Concerning adenosine production, our group demonstrated that the ecto-nucleotidase pathway contributes only partially to the total interstitial adenosine concentration in the rat myenteric plexus (Correia-de-Sá et al., 2006). Adenosine released as such from either neuronal or non-neuronal cells seems to be the main source of endogenous adenosine in the enteric nervous system (Duarte-Araújo et al., 2004a). This release is sought to be mediated by facilitated diffusion via equilibrative nucleoside transporters (Duarte-Araújo et al., 2004a; Correia-de-Sá et al., 2006) existing in interstitial cells of Cajal (ICCs) (Vieira et al., 2014), among other cells. Another potential source of endogenous adenosine could be adenosine 3′,5′-cyclic monophosphate (cAMP) extruded from activated cells, which can be converted to AMP and then to adenosine by ecto-phosphodiesterase and ecto-5′-nucleotidase/CD73, respectively (Giron et al., 2008). Likewise, β-NAD+ released from stimulated enteric nerve varicosities (Hwang et al., 2011; Durnin et al., 2013) could also serve as adenosine precursor. But again, the last two sources of adenosine depend on the activity of ecto-5′-nucleotidase/CD73, which apparently accounts only partially for endogenous adenosine accumulation in the myenteric plexus of the rat ileum (Vieira et al., 2014).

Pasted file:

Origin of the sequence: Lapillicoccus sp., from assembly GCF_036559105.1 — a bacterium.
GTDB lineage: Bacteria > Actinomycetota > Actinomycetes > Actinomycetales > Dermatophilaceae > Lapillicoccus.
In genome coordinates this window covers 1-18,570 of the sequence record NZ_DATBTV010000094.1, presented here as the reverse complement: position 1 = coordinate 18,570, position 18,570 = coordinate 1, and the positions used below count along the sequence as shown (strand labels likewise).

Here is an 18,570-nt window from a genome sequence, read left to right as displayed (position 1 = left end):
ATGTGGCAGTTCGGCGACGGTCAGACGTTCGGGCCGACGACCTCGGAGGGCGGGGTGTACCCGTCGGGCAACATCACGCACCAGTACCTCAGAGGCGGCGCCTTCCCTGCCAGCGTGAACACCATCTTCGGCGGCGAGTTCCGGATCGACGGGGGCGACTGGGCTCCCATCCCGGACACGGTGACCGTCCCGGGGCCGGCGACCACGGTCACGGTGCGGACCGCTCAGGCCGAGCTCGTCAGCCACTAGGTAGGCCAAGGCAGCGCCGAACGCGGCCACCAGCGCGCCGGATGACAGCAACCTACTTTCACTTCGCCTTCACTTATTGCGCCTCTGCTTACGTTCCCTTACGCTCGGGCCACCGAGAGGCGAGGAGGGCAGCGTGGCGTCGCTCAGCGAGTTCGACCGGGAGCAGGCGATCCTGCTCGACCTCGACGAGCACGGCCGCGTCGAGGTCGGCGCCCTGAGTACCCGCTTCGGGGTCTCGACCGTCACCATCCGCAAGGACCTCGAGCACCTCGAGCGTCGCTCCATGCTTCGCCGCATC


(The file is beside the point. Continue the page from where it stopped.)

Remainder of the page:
Uncoupling between ATP overflow and extracellular adenosine formation has been observed in post-inflammatory ileitis (Vieira et al., 2014). This situation disrupts the purinergic control of gut motility and has been ascribed to feed-forward inhibition of ecto-5′-nucleotidase/CD73 by high extracellular levels of adenine nucleotides together with augmentation of adenosine deaminase (ADA) activity in the inflamed ileum. While these findings explain, at least partially, the loss of adenosine neuromodulation in the inflamed ileum, they miss the point regarding enhancement of the ATP-mediated tone. In this study, we hypothesized that inflammation-induced changes in the density of specific enteric resident cells could also account to unbalance the release of purines and, thus, their influence on evoked [3H]ACh release from longitudinal muscle-myenteric plexus preparations of rats with TNBS-induced post-inflammatory ileitis.
Materials and Methods
TNBS-Induced Intestinal Inflammation Rat Model